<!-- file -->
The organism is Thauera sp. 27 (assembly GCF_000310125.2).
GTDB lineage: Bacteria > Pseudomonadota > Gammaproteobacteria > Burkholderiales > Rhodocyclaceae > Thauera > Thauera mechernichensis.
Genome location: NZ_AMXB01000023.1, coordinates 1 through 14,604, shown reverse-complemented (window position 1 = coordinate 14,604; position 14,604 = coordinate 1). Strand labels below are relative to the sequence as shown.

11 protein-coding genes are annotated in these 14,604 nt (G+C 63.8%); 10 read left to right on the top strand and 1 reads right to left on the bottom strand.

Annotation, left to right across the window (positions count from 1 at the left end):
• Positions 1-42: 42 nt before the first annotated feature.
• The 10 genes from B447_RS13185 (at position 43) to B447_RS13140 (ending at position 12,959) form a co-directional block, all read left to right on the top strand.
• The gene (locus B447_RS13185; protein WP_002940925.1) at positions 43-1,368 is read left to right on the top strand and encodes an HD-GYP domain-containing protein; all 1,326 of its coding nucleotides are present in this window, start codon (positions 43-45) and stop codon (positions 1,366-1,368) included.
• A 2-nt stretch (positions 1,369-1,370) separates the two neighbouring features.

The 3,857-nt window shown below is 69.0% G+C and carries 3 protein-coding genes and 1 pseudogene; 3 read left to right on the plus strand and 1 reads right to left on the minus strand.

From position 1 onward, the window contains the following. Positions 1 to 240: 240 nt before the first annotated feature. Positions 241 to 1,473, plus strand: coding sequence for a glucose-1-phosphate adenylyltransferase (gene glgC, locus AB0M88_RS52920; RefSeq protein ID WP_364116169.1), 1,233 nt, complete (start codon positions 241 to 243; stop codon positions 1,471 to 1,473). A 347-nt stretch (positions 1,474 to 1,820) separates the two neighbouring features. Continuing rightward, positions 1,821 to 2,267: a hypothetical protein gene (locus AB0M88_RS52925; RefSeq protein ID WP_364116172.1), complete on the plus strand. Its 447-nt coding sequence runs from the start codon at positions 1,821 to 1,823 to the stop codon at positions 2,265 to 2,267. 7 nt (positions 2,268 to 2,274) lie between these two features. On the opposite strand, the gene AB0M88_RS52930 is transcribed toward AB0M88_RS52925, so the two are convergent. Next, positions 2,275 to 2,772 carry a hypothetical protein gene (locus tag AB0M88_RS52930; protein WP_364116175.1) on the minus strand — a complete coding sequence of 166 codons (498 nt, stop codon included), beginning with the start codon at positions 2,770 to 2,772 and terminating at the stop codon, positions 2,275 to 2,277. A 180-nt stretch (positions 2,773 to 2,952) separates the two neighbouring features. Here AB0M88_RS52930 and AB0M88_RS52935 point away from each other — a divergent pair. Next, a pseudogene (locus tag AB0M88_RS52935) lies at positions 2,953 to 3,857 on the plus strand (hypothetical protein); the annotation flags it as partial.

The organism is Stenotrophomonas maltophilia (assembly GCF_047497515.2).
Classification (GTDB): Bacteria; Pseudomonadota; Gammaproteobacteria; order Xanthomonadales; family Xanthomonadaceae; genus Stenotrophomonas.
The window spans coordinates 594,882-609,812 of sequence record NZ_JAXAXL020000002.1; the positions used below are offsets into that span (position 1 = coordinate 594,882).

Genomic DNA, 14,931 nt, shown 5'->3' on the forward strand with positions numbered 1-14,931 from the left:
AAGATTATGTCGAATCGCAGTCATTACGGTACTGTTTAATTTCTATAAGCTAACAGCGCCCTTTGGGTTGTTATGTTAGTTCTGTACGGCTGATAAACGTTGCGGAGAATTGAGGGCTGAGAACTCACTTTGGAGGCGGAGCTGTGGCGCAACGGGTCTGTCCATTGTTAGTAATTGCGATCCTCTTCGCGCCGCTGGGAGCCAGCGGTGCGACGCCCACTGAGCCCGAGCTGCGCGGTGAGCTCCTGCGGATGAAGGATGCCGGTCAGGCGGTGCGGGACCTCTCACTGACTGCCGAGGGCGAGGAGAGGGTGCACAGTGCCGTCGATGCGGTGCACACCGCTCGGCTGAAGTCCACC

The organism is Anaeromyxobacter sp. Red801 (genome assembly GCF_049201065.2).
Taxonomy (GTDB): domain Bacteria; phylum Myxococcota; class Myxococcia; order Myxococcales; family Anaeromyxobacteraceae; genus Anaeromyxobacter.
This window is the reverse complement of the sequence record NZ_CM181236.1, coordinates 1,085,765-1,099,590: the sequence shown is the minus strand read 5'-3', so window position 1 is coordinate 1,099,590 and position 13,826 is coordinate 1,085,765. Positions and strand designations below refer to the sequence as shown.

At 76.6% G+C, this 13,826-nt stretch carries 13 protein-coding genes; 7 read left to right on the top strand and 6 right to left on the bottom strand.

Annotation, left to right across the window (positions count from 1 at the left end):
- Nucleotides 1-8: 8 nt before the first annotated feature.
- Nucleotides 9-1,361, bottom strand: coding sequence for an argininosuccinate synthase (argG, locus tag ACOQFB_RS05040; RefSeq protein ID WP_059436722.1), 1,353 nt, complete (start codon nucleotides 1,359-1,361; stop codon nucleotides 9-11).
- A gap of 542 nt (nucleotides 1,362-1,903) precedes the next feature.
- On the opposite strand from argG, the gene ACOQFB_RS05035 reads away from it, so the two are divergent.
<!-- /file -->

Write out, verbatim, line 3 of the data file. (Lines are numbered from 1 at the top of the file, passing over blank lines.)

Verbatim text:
Genome location: NZ_AMXB01000023.1, coordinates 1 through 14,604, shown reverse-complemented (window position 1 = coordinate 14,604; position 14,604 = coordinate 1). Strand labels below are relative to the sequence as shown.